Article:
For anyone brought up with the sweet smell of diesel filling their nostrils in the morning and the soothing sound of engines humming them to sleep at night, the name Sébastien Loeb is at once a prayer, a praise and a plea. If however, your experience of rally racing has been limited to Colin McCray’s outings on the PS3 and Xbox 360, here’s a quick heads up:
Frenchman and former gymnast Sébastien Loeb is officially the most titled racing driver ever. Period. With eight consecutive FIA World Rally Drivers’ titles, Loeb has moved ahead of seven-time champions Michael Schumacher and Valentino Rossi in terms of major motorsport championships won.
So now you know. With a reputation and driving prowess that make him virtually untouchable on the rally circuit, it was just a matter of time before The Legend That is Loeb was finally awarded the Holiest of Holies: a game with his name on it.
As a rally title, Sebastien Loeb Rally Evo, developed by Italian powerhouse Milestone , delivers an immersive racing experience that will challenge even the most skilled player. With a total of 15 different game modes ranging from rallies to skill-based races against the clock, 8 different rallies, 64 special stages, and 5 Rallycross circuits, you’ll have plenty of opportunity to test your expertise and patience as a racing ace.
Although far from being a bad game, Sebastien Loeb Rally Evo misses the mark of being a great rally game. We’ll touch on this later. But if you’ve played Milestones previous racing offerings in the WRC racing franchise or any of the MotoGP series you’ve come to expect a solid, functional and technically efficient racer. Nothing more nothing less. And Sebastien Loeb Rally Evo holds true to that formula. With this game you’re given the task of working your way up a career leader board from the lowly ranks of the 401st spot to being numero uno. You do this by racing and earning Reputation. You are awarded reps by how you perform in events and how high up you finish in races.
The downside here is that, while you climb slowly up the leader board, your rival racers remain static. No matter how well they do in the races. The inescapable conclusion is that it’s not a matter of if you can get to the top, rather it’s a case of how long it’s going to take you to make it.
The racing itself in Sebastien Loeb Rally Evo is a pretty mixed affair. With a plethora of racing aids to ease your progression around the tracks, Sebastien Loeb Rally Evo tries very hard to cater for racers of all levels. However, the cars occasionally suffer from poor handling physics which make it sometimes frustratingly difficult to race in a straight line even on asphalt. In fairness, it could be that some cars are extremely difficult to control even with a minimum of acceleration. But in a racing game (even a sim title), this could have been tightened up a little to make the game more accessible for players.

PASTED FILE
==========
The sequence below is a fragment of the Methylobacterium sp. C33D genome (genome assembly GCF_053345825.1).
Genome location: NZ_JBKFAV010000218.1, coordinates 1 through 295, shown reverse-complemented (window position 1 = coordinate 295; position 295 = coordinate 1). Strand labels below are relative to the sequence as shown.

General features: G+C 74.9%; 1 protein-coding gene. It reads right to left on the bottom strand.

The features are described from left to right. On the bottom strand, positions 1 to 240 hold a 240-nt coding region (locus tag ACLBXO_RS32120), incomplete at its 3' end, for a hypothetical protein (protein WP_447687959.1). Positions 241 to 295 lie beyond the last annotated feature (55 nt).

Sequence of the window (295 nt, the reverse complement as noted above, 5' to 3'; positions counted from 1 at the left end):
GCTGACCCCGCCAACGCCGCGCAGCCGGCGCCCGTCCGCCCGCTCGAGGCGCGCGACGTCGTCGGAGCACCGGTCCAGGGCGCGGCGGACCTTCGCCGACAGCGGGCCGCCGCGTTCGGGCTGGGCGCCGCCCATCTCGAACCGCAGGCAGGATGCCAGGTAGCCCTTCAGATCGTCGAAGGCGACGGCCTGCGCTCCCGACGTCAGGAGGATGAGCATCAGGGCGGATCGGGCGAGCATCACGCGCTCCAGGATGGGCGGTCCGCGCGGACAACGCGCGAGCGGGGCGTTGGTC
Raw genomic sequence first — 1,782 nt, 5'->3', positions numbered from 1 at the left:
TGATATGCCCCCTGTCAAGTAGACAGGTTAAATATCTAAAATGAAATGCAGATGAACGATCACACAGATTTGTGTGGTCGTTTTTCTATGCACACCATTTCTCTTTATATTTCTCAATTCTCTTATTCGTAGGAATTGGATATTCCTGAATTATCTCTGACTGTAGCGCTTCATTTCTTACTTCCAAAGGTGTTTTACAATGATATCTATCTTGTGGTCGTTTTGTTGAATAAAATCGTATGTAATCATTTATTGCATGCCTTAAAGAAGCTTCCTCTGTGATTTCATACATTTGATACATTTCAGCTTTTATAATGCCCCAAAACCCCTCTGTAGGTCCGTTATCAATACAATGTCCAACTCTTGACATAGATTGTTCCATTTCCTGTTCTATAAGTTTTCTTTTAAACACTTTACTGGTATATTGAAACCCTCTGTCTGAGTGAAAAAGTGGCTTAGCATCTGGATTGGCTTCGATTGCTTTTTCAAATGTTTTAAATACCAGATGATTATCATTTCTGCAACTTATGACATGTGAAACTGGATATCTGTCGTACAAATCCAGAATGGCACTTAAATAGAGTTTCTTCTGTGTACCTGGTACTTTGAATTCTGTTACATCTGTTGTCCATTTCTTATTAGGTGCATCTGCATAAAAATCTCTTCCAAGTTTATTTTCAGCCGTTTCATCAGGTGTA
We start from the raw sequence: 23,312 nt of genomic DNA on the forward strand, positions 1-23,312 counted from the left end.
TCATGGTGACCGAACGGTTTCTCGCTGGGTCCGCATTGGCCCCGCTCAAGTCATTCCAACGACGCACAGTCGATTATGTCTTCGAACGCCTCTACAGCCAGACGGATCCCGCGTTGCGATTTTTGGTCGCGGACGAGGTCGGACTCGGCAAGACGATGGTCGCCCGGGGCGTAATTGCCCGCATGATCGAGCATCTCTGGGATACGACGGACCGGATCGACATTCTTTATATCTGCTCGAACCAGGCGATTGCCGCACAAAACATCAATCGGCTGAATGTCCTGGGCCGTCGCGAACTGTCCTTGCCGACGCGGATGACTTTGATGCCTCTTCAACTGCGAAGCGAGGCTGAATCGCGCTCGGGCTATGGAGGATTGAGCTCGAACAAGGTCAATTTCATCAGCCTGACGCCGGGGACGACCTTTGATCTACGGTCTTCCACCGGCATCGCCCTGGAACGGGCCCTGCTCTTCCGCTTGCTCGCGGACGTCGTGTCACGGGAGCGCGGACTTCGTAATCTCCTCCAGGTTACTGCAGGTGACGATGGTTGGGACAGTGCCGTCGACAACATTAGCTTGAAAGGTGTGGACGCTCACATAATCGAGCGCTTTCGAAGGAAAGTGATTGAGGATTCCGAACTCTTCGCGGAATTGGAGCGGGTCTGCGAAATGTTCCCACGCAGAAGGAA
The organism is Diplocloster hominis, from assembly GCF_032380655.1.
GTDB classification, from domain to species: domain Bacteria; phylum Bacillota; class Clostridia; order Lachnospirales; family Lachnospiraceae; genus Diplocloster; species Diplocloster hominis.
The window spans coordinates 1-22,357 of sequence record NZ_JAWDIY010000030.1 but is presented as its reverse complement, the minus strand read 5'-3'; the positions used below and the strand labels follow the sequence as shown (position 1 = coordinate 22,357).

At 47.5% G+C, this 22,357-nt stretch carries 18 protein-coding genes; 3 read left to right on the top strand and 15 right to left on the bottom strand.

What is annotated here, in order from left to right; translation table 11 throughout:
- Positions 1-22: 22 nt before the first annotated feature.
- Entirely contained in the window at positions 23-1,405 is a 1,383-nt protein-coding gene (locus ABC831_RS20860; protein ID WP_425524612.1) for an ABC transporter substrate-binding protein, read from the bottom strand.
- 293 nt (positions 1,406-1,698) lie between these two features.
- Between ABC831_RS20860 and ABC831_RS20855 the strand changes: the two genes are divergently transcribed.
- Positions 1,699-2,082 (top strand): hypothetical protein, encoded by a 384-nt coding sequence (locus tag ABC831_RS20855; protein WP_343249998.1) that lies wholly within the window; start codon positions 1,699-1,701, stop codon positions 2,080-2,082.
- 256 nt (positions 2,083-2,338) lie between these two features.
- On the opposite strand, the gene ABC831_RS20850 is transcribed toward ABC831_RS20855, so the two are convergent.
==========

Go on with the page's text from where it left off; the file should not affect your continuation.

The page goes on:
Graphically, Sebastien Loeb Rally Evo does what it says on the tin. The game offers a decent graphical representation of 58 cars. Whether you’re racing in the car or above it, the graphics are polished and fairly well detailed. Dust kicks up in your wake, sunlight often blinds you in just the right way, and your car shows damage in the manner you would expect from a technically proficient racer.
The in-game audio also help to reinforce the impression that you’re immersed in a real race. The engine noises are throaty and testosterone fuelled and your co-drivers instructions are nice and clear. Musically, Milestone are convinced that anyone who loves racing must be rock music fans and have only offered fairly forgettable rock tracks with the game. Thankfully the on-screen driving prompts are large enough to allow gamers to choose a silent racing experience should they desire.
One mode of Sebastien Loeb Rally Evo that we really enjoyed has to be the Loeb Experience events. Here you’re tasked with replicating 27 events in the legends stellar 18 year career. Each event is preceded with a video interview with the man himself which really gives an insight into the world of one of rally racing’s most engaging and likable personalities. The Loeb Experience events themselves range from simply winning a race to finishing with an average speed of over 100mph. Excellent.
Despite the welcome addition of the Loeb Experience, Sebastien Loeb Rally Evo remains a good rally game rather than being a great one. The game lacks the variety we’ve come to expect from racing titles and idiosyncratic features such as Forza’s ability to simply explore / worship the insides of your car are sadly missing.
However, if you’re a fan of rally car racing or are just curious to find out what the fuss is all about, then Sebastien Loeb Rally Evo is a good way to while away over 30 hours of your life. With perhaps a bigger budget and more development time, we’re confident that Milestone has the skills and expertise to establish itself in pole position in what is a highly competitive genre.
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